Dogs are the most beloved pet for many people, and for good reason. They are renowned for being man’s best friend through thousands of years of breeding and human contact. We only want the best for our dogs, and when they become sick or wounded, we go to great lengths to ensure that they get the treatment they deserve.
If you are lucky enough to be a dog owner, there is one disease that you should become more familiar with in the unfortunate event that your pet becomes afflicted with it. Heartworm disease has seemingly become more prevalent in dogs, but it has existed for as long as dogs have been a species. Your vet will likely regularly check your dog for heartworm disease, but it is worth it to get familiar with its symptoms just in case your dog should come down with this potentially deadly disorder.
Heartworm disease is a parasitic infection that can result in organ failure in dogs, cats, and ferrets, among other mammals. In fact, the disease gets its name because the adult parasites live in the heart of the dog, as well as the other organs. It is spread through mosquito bites, making it easily transmittable, especially in the summer. The mosquito acts as what is known as an intermediate host, meaning that the parasitic worms live inside of it for a short time.
Your dog is the definitive host, meaning that the worms will mature while living inside of it, producing offspring and spreading throughout the dog’s body. It is most prevalent along the east coast states, but is known to be found near any body of water, making it relatively common along the west coast too. Mosquitoes thrive near water and humidity, bringing heartworm disease with them.
The trouble is that a dog may appear healthy from the outside, but heartworms may be living and multiplying inside of it, undetectable to its owners. By the time visible symptoms begin to show, the dog’s condition will deteriorate at a faster rate. Therefore, it is of great importance to begin preventative treatment for heartworm disease as soon as you get your dog.
Once your dog reaches the age of seven months, it should be tested for the presence of heartworms before beginning heartworm prevention treatment. This is extremely important; if your dog has adult heartworms and is given a preventative, it will likely have adverse effects and may even kill your pet.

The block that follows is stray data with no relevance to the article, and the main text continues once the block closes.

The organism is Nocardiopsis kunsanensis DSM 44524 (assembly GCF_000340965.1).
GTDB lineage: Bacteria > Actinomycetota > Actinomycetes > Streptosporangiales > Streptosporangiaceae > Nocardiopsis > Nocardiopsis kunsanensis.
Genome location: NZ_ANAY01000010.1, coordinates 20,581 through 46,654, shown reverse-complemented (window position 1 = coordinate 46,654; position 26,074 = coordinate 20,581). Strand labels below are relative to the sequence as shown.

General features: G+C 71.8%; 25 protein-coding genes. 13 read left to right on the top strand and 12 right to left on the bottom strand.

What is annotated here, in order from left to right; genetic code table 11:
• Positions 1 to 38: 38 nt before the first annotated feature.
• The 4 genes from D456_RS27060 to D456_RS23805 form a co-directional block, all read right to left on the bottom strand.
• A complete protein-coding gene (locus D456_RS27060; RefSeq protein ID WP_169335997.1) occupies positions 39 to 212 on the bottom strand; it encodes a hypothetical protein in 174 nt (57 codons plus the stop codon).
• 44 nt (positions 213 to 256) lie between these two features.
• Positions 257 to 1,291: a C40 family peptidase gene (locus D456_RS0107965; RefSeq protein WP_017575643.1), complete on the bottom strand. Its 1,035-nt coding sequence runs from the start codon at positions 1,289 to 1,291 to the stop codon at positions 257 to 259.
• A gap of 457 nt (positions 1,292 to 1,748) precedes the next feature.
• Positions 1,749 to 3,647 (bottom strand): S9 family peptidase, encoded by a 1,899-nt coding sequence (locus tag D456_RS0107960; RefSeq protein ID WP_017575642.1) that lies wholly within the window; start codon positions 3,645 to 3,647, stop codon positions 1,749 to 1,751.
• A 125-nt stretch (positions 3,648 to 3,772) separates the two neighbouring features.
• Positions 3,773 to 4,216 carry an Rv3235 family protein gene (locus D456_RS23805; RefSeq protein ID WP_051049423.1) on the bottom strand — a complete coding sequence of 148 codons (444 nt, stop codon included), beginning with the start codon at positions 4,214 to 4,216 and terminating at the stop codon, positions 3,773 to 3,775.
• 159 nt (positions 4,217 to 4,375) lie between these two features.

There are 4 stages of heartworm disease in dogs, divided into classes. Class 1 doesn’t show any symptoms. The disease starts showing itself in Class 2, exhibiting minor signs like an occasional cough and overall sluggishness. These symptoms only reliably manifest in Class 3, with the cough becoming more persistent, along with a reluctance to engage in any sort of exercise or activity. Signs of heart failure also become more prevalent during this period of infection. Class 4 is when things start to become truly life-threatening. This stage of infection is also known as caval syndrome. At this point, the only option you have as an owner is to bring your dog to a reliable veterinarian for surgery to remove the heartworms. This is its only chance for survival.
Bringing your pet in to a new vet can be stressful for both the dog and the owner. Luckily, if you live in the Simi Valley area, you have one of the best veterinarians in the state of California right in your backyard. Dr. Ron’s Animal Hospital & Emergency employs a team of experienced veterinarians that will be there for you during a tough time for your family. In order to prevent heartworm disease in your dog, bring it in for preventative treatment right away.
Dr. Ron’s Animal Hospital has been proudly serving Simi Valley, Moorpark, Thousand Oaks, Chatsworth, and the areas nearby Ventura County for the past decade. Their staff understands that trusting your dog to a stranger is no small task, and they will take the greatest of care of your dog to ensure that heartworm disease will never rear its ugly head in your pet’s body. You cannot afford to delay the preventative treatment needed to keep your dog heartworm free. Bring your pet to Dr. Ron’s Animal Hospital at your earliest convenience.